The desire to own American-made automobiles remains remarkably strong, despite the grim announcements that General Motors and Chrysler will close hundreds of U.S. dealerships in a struggle for survival.
Across the nation auctions of classic muscle cars and vintage luxury vehicles are drawing record crowds.
It’s both a buyer’s market and a seller’s market, depending on the type of vehicle that rolls into the auction ring.
More than 1,250 highly in-demand models of Chevrolet Corvettes, Pontiac GTOs, Plymouth Hemi Cudas, Packard Woody Wagons and many more original American automobile idols were put on the auction block at the 22nd annual Spring Classic, conducted by Mecum Auto Auction recently at the Indiana State Fairgrounds. Attendance was projected at more than 10,000 – in record territory, officials said.
The buyers, sellers and just-plain curious ranged from professional auto-restoration companies to independent high-rollers, husband-and-wife teams who needed to sell their prized wheels to pay mortgages and children’s college educations, to senior citizens subsisting on Social Security checks looking for an escape from their problems for a few hours.
Poor performance: Not all performance cars perform – on the street or the dealership sales floor.
That’s the reason enthusiasts shouldn’t be concerned by GM’s decision to drop a handful of performance models: the Cadillac STS-V, Chevrolet Impala SS, Cobalt SS, HHR SS and Pontiac G6 GXP.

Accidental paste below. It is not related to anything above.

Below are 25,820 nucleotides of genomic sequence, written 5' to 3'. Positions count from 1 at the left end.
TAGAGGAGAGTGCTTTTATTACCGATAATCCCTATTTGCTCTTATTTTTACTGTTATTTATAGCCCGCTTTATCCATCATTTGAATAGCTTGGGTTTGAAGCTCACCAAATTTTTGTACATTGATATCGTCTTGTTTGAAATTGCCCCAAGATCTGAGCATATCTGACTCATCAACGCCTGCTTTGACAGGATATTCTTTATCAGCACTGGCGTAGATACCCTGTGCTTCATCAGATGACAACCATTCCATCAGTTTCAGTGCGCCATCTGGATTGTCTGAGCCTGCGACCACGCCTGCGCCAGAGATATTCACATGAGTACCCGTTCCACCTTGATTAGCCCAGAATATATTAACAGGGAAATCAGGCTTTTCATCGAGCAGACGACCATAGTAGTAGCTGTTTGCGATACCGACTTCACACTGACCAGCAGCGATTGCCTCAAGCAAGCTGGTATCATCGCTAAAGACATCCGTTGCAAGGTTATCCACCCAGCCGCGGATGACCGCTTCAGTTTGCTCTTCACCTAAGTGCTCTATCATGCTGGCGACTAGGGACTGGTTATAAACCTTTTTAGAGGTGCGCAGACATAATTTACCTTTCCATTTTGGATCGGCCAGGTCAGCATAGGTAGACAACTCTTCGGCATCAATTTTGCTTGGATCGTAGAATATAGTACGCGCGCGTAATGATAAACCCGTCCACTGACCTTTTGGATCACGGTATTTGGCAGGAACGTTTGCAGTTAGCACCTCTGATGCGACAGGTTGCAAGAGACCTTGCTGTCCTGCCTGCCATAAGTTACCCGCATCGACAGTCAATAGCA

There are a variety of good reasons to let the cars go, and little reason to see this as the latest dire sign for GM’s future.
•The STS-V accounts for just 2.7 percent of STS sales this year. It was doomed to fail.
•The HHR SS panel van goes away late this year, but the SS wagon could stay in the mix until the end of 2010 – not long before the HHR itself is likely to be replaced by a new model.
•The rollout of a new model also dictates the Cobalt SS’s demise. Chevrolet may keep the SS coupe in production until shortly before the 2011 Cruze compact debuts next year.
•The Impala SS was a performance car in name only. It accounts for a mere 2.5 percent of Impala sales.
•The entire G6 line will disappear as GM winds Pontiac down.
From wire reports
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